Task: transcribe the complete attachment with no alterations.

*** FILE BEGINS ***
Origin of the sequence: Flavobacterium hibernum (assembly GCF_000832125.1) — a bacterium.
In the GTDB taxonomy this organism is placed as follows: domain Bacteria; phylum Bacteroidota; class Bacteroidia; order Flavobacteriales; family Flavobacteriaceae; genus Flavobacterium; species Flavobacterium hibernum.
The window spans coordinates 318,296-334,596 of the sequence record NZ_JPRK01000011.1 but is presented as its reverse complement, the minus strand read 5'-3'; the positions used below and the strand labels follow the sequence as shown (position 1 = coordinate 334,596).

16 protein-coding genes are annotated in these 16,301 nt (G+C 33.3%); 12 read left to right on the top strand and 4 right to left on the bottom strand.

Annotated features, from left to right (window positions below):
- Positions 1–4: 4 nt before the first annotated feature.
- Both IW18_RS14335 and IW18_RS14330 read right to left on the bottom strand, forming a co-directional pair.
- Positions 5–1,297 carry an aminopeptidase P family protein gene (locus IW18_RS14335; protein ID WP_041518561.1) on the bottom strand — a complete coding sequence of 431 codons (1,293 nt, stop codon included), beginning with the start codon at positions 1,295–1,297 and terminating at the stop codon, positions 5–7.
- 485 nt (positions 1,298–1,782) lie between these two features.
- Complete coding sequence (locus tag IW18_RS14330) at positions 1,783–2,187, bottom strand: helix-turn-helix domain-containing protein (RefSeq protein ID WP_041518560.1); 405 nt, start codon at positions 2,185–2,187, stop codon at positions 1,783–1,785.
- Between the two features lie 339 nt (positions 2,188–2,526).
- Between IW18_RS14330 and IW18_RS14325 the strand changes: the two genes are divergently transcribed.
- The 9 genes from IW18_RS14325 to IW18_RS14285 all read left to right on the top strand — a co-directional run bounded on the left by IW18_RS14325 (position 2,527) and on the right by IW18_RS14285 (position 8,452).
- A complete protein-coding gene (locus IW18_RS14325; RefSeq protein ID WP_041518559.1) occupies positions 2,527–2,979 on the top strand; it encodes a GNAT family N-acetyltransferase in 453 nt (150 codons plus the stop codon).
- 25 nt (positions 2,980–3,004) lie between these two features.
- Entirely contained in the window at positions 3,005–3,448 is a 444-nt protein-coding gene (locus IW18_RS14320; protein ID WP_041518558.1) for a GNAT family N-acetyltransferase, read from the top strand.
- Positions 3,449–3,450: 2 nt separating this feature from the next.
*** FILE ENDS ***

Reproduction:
Origin of the sequence: Flavobacterium hibernum (assembly GCF_000832125.1) — a bacterium.
In the GTDB taxonomy this organism is placed as follows: domain Bacteria; phylum Bacteroidota; class Bacteroidia; order Flavobacteriales; family Flavobacteriaceae; genus Flavobacterium; species Flavobacterium hibernum.
The window spans coordinates 318,296-334,596 of the sequence record NZ_JPRK01000011.1 but is presented as its reverse complement, the minus strand read 5'-3'; the positions used below and the strand labels follow the sequence as shown (position 1 = coordinate 334,596).

16 protein-coding genes are annotated in these 16,301 nt (G+C 33.3%); 12 read left to right on the top strand and 4 right to left on the bottom strand.

Annotated features, from left to right (window positions below):
- Positions 1–4: 4 nt before the first annotated feature.
- Both IW18_RS14335 and IW18_RS14330 read right to left on the bottom strand, forming a co-directional pair.
- Positions 5–1,297 carry an aminopeptidase P family protein gene (locus IW18_RS14335; protein ID WP_041518561.1) on the bottom strand — a complete coding sequence of 431 codons (1,293 nt, stop codon included), beginning with the start codon at positions 1,295–1,297 and terminating at the stop codon, positions 5–7.
- 485 nt (positions 1,298–1,782) lie between these two features.
- Complete coding sequence (locus tag IW18_RS14330) at positions 1,783–2,187, bottom strand: helix-turn-helix domain-containing protein (RefSeq protein ID WP_041518560.1); 405 nt, start codon at positions 2,185–2,187, stop codon at positions 1,783–1,785.
- Between the two features lie 339 nt (positions 2,188–2,526).
- Between IW18_RS14330 and IW18_RS14325 the strand changes: the two genes are divergently transcribed.
- The 9 genes from IW18_RS14325 to IW18_RS14285 all read left to right on the top strand — a co-directional run bounded on the left by IW18_RS14325 (position 2,527) and on the right by IW18_RS14285 (position 8,452).
- A complete protein-coding gene (locus IW18_RS14325; RefSeq protein ID WP_041518559.1) occupies positions 2,527–2,979 on the top strand; it encodes a GNAT family N-acetyltransferase in 453 nt (150 codons plus the stop codon).
- 25 nt (positions 2,980–3,004) lie between these two features.
- Entirely contained in the window at positions 3,005–3,448 is a 444-nt protein-coding gene (locus IW18_RS14320; protein ID WP_041518558.1) for a GNAT family N-acetyltransferase, read from the top strand.
- Positions 3,449–3,450: 2 nt separating this feature from the next.